Over 71% Nigerian students denied US visa in 2022 – Report reveals

A study by the Presidents’ Alliance on Higher Education and Immigration found that in 2022, the United States turned down visa requests from 71% of students from Nigeria and other West African nations.

According to the “Shorelight” report, West Africa had the continent’s highest rate of visa denials in 2022. Central Africa had a refusal rate of 61%, Northern Africa had a rate of 49%, Eastern Africa had a rate of 48%, and Southern Africa had a rate of 16%.

According to the report, Southern Africa has some of the lowest rates of visa refusals worldwide, comparable to those in Europe.

If Southern Africa is left out of the equation, the denial rate for the rest of Africa rises to 57% from a total of 44%.

The alliance of American college and university leaders cites information from MPOWER Financing regarding foreign students who receive financial aid to study in the U.S. S. similar pattern emerged. Of the 3,000 students from Sub-Saharan Africa admitted for graduate studies at a top U.S. S. Despite being accepted and having the necessary funding, only about 60% of students who applied for and were accepted to university in 2022 were given a student visa to the US.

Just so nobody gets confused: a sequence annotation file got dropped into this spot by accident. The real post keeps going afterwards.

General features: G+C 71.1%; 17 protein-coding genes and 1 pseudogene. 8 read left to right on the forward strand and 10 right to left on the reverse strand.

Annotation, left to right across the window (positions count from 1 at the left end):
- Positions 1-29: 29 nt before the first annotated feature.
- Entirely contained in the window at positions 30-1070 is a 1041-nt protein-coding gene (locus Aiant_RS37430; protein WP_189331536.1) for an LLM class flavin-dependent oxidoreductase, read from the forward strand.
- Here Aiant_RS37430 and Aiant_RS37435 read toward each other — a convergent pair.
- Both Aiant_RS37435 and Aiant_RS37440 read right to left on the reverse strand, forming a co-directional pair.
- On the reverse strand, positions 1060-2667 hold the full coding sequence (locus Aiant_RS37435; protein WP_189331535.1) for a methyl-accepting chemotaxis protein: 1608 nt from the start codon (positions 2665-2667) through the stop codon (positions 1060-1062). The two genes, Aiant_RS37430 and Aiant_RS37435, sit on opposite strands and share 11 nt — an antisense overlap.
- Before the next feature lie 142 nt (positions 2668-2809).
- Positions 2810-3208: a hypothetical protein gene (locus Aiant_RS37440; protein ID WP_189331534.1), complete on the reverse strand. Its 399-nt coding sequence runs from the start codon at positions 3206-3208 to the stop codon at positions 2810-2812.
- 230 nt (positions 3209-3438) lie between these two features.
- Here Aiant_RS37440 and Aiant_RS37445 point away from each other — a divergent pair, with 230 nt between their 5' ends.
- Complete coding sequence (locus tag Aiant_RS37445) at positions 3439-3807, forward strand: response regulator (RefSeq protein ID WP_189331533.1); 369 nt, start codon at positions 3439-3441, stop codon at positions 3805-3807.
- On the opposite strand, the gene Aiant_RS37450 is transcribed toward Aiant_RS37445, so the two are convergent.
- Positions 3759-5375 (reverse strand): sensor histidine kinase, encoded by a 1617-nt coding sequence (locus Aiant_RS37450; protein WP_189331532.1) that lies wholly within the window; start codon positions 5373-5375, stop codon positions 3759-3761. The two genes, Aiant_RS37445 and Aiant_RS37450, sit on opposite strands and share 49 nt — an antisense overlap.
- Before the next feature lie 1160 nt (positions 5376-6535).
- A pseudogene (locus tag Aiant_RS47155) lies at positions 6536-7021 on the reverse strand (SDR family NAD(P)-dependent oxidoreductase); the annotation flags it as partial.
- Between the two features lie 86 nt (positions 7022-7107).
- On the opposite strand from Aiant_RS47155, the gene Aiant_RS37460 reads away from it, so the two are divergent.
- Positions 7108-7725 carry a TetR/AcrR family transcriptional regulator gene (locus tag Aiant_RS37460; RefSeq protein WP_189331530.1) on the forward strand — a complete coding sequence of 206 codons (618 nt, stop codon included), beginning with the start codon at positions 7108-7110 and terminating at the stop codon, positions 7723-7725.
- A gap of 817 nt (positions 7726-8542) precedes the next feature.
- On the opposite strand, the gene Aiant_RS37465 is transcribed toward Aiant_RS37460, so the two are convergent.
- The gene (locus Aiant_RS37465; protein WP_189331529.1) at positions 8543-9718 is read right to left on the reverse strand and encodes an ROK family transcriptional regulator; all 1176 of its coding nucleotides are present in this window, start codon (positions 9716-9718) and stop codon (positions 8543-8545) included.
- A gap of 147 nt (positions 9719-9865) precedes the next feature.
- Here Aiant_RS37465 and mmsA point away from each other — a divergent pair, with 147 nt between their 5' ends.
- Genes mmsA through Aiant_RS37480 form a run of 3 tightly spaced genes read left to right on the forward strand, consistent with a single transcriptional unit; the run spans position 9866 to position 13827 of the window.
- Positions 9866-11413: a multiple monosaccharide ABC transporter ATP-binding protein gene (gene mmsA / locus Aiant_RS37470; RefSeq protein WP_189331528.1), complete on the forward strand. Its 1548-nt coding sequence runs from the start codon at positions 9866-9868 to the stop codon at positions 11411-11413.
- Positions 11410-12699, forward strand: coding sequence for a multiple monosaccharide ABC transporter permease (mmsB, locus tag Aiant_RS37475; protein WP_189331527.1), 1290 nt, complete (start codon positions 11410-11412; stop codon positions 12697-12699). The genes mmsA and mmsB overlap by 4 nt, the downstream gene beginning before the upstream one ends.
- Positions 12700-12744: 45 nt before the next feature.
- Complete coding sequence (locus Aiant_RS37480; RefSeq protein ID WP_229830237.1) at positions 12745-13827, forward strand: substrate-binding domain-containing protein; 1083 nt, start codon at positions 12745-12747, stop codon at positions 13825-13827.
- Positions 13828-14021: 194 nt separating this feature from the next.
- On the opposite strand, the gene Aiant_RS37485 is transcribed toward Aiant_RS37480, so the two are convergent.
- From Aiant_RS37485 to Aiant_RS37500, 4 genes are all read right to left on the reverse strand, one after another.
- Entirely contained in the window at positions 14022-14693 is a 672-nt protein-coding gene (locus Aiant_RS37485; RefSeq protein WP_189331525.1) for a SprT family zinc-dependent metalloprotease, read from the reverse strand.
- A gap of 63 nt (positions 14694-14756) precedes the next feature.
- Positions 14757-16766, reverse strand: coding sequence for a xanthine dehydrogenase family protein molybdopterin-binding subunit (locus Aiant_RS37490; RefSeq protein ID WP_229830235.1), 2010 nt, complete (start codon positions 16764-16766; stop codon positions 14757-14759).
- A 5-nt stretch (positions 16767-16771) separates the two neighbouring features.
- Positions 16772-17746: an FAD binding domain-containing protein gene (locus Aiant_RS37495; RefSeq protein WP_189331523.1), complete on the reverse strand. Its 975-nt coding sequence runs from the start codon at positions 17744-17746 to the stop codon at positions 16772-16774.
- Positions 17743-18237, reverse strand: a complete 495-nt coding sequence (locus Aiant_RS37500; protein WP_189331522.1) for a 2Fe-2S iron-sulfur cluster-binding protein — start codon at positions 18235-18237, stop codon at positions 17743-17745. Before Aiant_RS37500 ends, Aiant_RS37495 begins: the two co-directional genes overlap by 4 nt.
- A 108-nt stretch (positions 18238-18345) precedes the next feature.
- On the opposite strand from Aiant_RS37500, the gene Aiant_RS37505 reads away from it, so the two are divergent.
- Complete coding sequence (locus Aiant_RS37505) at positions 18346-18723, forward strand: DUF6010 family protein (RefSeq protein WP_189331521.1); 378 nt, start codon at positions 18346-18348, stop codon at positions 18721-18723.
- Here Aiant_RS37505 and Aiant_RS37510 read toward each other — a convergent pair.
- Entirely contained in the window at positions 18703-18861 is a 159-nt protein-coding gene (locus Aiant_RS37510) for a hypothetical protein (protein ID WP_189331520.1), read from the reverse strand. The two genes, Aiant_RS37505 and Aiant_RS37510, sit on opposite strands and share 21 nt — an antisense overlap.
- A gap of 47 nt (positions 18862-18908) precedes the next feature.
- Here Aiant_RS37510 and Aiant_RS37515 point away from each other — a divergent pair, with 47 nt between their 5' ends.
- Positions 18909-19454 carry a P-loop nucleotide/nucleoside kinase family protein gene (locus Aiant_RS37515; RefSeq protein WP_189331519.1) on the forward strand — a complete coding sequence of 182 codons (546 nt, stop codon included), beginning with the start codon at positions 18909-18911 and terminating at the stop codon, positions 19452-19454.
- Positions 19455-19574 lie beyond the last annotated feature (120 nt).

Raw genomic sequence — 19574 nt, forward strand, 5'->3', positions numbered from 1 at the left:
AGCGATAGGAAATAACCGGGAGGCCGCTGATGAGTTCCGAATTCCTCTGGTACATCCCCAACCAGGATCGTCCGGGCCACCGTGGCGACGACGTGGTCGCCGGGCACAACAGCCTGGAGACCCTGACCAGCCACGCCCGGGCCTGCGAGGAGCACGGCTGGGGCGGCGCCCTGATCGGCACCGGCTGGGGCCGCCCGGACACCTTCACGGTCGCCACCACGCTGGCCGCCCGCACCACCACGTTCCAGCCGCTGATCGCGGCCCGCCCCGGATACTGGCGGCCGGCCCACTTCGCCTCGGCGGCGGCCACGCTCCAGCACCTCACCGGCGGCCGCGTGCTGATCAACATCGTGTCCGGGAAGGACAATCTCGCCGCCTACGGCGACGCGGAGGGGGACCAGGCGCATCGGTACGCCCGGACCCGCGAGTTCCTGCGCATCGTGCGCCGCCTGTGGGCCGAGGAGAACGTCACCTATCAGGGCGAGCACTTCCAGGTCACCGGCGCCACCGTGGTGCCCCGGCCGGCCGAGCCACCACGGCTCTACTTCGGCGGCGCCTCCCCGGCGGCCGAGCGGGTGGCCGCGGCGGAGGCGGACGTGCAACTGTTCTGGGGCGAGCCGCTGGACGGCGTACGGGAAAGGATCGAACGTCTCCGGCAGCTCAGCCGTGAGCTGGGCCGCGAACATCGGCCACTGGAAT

According to the report, this amounted to a 40% denial rate, compared to 30% for students from India and 10% for those from China and Brazil.

MPOWER also reports that first-hand accounts from African students suggest a range of barriers related to the visa interview process, from securing visa interview slots in the first place to having to travel to a second country due to the lack of adequate interview slots in Nigerian cities, and ultimately being held to a higher standard by US. compared to those from other emerging markets, immigration authorities.

Although there have been concerns about fraud, the alliance argued that many students are actually its victims rather than its perpetrators. It claimed that as a result of the high rate of visa denials, African students had reportedly become prey to swindling schemes run by crooks who make fictitious promises to obtain visas.

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